Upon entering the venue, I was greeted by a number of individuals sporting leather jackets and Converse, the majority with fresh, frosty pints in hand, prepared for the evening’s event. As the music commenced, I noticed just how well the singer of the first band imitated Alex Turner’s accent; a very bizarre occurrence considering I had earlier heard him speaking so eloquently in French. The dingy, sticky floored venue full of excitement and enthusiasm for the music made me feel almost as though I was back in a Mancunian music venue. People had come along to the evening because they enjoyed live music and people and laughing and drinking (although I think a little more alcohol is likely to be consumed in Great Britain), and I felt comfortable and at home.
the interval, I noticed the majority of bands played were in fact British. But
didn’t have my answer as to why it was so appealing. I decided to make the brave move of pushing through many a sweaty body and run the risk of spilling my pint for the sake of an answer. I noticed the Alex Turner imitator in the crowd (real name Thomas) and got talking to him about how and why he became interested in the music of the Northern English lads.
“When I first listened to Arctic Monkeys’ ‘I Bet That You Look Good on the Dancefloor’ in 2006,” Thomas explained, “I was genuinely mesmerised. This band had such an electrifying sound, I felt totally lost in it. The lyrics were somewhat confusing to me at first, but once I had listened again and again, I could totally relate to what the guys were saying, despite it not being spoken in my native language. I think they were about eighteen at the time the record was released, as was I, so we would have both been discovering new things about life, like relationships, hangovers, and how very mundane yet remarkably curious society is around us, no matter where we live.”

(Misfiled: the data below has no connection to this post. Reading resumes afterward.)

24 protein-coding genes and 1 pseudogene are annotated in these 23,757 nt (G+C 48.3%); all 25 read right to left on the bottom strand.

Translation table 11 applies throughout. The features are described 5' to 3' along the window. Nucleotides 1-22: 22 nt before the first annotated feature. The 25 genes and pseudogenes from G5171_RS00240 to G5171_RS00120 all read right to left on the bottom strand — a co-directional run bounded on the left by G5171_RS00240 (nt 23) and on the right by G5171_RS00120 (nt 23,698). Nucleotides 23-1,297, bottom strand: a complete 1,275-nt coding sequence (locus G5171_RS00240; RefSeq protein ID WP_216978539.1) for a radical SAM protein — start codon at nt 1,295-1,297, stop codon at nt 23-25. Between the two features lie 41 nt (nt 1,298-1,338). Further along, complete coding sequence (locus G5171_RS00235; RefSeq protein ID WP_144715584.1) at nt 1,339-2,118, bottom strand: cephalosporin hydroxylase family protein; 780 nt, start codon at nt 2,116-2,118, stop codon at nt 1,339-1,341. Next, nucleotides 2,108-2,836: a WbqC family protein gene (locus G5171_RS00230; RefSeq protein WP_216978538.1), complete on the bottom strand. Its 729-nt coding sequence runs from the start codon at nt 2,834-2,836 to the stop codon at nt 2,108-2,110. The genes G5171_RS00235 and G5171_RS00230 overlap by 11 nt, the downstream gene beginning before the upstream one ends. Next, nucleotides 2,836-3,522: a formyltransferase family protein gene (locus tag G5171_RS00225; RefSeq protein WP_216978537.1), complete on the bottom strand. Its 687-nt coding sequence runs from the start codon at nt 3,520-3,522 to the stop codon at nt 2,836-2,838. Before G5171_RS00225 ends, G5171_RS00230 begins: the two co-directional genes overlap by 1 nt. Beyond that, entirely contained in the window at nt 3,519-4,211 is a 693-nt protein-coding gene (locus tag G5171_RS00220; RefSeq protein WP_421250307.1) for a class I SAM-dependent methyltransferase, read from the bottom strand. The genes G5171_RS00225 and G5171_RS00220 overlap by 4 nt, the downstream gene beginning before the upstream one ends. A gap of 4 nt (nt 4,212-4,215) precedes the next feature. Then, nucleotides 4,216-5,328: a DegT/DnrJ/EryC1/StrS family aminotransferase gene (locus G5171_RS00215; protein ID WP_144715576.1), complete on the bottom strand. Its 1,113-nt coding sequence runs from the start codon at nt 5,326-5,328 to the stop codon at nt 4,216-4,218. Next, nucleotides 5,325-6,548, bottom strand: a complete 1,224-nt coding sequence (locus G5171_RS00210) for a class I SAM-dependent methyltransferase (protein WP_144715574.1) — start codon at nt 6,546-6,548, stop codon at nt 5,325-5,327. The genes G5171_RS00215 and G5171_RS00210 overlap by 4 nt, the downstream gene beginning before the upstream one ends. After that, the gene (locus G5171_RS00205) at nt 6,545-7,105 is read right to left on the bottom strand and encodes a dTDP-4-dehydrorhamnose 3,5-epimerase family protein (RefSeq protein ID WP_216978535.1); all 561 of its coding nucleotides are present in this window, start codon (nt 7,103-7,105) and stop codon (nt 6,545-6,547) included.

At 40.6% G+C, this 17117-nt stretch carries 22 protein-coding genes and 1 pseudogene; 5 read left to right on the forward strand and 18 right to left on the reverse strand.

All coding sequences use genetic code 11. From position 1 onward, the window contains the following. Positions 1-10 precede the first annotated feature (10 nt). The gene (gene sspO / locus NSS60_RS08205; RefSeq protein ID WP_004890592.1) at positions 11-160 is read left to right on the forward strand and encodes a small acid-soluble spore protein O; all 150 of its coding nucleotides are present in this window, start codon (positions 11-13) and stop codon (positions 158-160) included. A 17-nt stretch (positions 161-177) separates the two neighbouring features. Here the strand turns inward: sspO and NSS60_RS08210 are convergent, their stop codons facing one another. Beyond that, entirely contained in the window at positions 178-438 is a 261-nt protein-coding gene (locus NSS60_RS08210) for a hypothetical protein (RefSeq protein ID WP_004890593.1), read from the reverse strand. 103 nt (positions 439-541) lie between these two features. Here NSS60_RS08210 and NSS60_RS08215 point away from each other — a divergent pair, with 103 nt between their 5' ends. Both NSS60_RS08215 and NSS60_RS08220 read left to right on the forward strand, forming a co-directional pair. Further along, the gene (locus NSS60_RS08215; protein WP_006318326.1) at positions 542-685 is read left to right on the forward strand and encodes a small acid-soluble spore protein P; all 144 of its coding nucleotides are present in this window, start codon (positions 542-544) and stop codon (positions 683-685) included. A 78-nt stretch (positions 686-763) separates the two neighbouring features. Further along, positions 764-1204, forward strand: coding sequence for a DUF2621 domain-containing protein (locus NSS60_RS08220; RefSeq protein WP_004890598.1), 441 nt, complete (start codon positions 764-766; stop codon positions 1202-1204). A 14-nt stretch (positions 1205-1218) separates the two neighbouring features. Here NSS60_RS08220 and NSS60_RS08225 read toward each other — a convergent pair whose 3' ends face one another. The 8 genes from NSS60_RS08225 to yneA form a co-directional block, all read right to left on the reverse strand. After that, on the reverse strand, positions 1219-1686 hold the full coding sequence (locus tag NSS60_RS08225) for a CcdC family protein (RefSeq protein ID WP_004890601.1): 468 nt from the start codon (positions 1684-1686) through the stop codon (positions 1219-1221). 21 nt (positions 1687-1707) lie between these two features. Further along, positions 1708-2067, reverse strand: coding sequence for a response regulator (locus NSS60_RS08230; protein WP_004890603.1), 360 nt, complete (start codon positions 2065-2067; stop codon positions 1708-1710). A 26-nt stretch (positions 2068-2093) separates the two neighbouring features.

Thomas’ opinion and observation of the band perfectly matched my own. Since living in Paris, I have obviously noticed differences between French culture and the British culture I grew up surrounded by. Often, it is easier to focus on the differences because not only are they interesting to an outsider, but they also help a person to become more understanding and empathetic of the others around them. Bizarrely however, Thomas made me realise that our similarities do the same. Despite the fact both he and I were brought up speaking different languages and being exposed to different customs and traditions, we likely have, and have had, many feelings and experiences in life that can be fully understood by each other and by many other people in the world. As children, we probably both yearned for the school bell on a Friday afternoon, we probably both enjoy spending time with friends, and we probably both appreciate the kindness of other people.
The themes within music are, more often than not, universally applicable and relatable. People listen to The Smiths when they’re feeling depressed or down or angry (usually) because Morrissey’s blissful moans about heartbreak and the mundanities of life are easy to comprehend. People listen to The Beatles because their
diverse catalogue of music can touch a person’s soul in a million places, whoever and wherever you are. In the same way Pete Doherty likes to gallivant around Paris speaking faux French, Thomas likes to occasionally pretend he’s a lad from Sheffield, and it is this interest in each other’s culture that in actual fact, connects us.